Right. The rule of law is one of those quaint concepts that has no place in a Republican run world. It will only come back in vogue when the Democrats regain the White House.

All Those Lies

Blogger Atrois often merely states "What Digby Said" with a link to the appropriate post. "What she said" is also often how I feel about Deborah Leavy's op-ed pieces in the Philadelphia Daily News.

In her latest commentary, DO THE CRIME, DO THE TIME, writing about the hue & cry for a pardon of Libby by the right, Leavy does it again:

But I don't think the judge is sending Libby to prison for payback. Judge Walton is known as a tough sentencer, and since Libby did the crime he should do the time.

The best reason for Libby to sit in prison is not so that he will contemplate what he did and repent, as the Quakers envisioned when they first established penitentiaries.

Libby must go to prison so that he and other government officials who lie will realize that they risk real consequence for their actions. The threat of serving time in prison might deter at least some from lying.

There have been so many Bush administration lies it's hard to count. The most significant, surely, was linking Saddam Hussein to Sept. 11, and asserting that Saddam had weapons of mass destruction, lies used to justify a war that the truth would not support. In fact, it was just such a lie that Libby lied to cover up.

Justice Department officials lied about why they fired several U.S. attorneys, and why they hired others who were "loyal Bushies."

Bush lied about wiretapping American citizens without warrants.

He lied when he said, "We do not torture."

He lied in saying his tax cuts were primarily for the middle class, when it was the very rich who reaped most of the benefits.

He lied about the cost of the prescription drug plan, and the Medicare analyst who knew otherwise was threatened with firing if he revealed the truth.

He said Democratic leaders "think the best way to protect the American people is - wait until we're attacked again." That couldn't be further from the truth.

GOOGLE "Bush lies" and you'll get almost nine million hits. There's even a website,

Bush and his aides have continually lied to Congress and to the American people. In their arrogance, they disdain those of us "in the reality-based world," as a top aide to Bush called it, bragging, "We create our own reality."

All those lies, and no one has been held accountable. Libby is part of that "reality," that culture of lying, and he was convicted of lying under oath. I wish we could punish all the others, too, but it is fair to use Libby as an example.

If Bush pardons Libby, the green light to lie stays on.

Enough lies.

If you have sworn to uphold the Constitution, tell the truth. Tell the truth, or you could go to prison.

As Judge Walton said when he sentenced Libby, "Government officials must realize if they're going to step over the line . . . there are consequences."

No more lies. Never mind all the respect for laws and the constitution. They are making it just too damn easy for Jon Stewart. Let's make him work a little bit harder to come up with his skits.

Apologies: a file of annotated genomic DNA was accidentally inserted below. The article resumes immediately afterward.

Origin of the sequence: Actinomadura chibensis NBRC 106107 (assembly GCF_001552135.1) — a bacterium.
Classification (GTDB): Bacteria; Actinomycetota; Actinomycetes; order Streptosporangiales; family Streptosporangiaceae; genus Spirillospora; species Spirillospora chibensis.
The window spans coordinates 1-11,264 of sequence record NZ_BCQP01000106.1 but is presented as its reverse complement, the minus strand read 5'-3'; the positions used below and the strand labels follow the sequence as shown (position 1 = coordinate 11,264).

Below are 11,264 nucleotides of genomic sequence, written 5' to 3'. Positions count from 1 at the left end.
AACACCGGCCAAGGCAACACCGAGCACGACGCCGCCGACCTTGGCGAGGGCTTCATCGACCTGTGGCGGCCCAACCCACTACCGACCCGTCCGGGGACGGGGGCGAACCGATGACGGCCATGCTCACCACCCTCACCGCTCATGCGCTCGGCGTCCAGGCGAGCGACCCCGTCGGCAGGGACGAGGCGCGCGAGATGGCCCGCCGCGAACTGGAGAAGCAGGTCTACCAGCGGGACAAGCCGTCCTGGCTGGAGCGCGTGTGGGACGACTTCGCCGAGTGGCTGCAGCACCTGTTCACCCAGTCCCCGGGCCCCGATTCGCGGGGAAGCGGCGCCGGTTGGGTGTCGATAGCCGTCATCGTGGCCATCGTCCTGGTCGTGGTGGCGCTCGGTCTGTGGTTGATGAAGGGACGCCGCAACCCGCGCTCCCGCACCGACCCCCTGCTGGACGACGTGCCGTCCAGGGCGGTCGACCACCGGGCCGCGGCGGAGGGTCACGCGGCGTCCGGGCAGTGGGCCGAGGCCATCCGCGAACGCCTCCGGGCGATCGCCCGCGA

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Southward Bound

On the last day Claire Prescott saw her mother-in-law alive, she had found Dorothy sitting by herself at the kitchen table. She’d just finished snapping off the heads of Claire’s dozen, freshly baked gingerbread men. She probably had first pried loose the eyes, then broken the necks, and finally popped the smiling faces into her mouth, leaving twelve little bodies to finish cooling on the cookie sheet. Claire reminisced about that sad, funny scene, almost a year old now, and sensed there was a reason she was recalling that day.

She cleared the night table of paperbacks for a thorough dusting and tried to shake loose her worries by whistling, but the reluctant tread as her husband mounted the stairs must have registered in her subconscious mind: She knew, even as she turned around to find him standing in the doorway, portable phone held close to his thigh, he brought bad news.

“It’s the vet,” Andy said. “They’re telling us to bring him in. Can you handle this Claire?” He held the phone out to her. “I just can’t deal with it.”

So begins the story of Beauregard, a short story by a dear friend. Her wonderful piece was published in the first Chestnut Hill Local Fiction and Poetry edition. It's a must read. As the judges said of her dog tale:
For fiction, we both agreed immediately that Lee W. Doty’s “Beauregard” was the standout. This funny and touching tale recalls the death of a beloved family dog and the surprising impact that the passing has for the family’s father.
Kudos to Lee!!

All I have to say is John Grogan just better watch his back.

Cartoon of the Day

* Bill Schorr, United Media

Sunday, June 17, 2007

Dance With My Father

My father is generally a quiet guy, but he stands out in one area. He is smooth on the dance floor. Even though he sometimes loses his balance these days, you would never know it from his dance performance last week-end at my nephew's graduation party, see Ain't No Party Like a Scranton Party.

I, on the other hand, was a child of the sixties, so my dancing skills are somewhat lacking. I can remember going to dances in high school and mostly sitting on the floor with my friends, swaying to the music. Dances weren't for dancing. And, I haven't progressed much since then.

Because of this, I don't often dance with my dad. He's a pro and I'm a bit stilted as I try to dance to the music. But, every once in a while, we get out there & he tries to lead me with grace.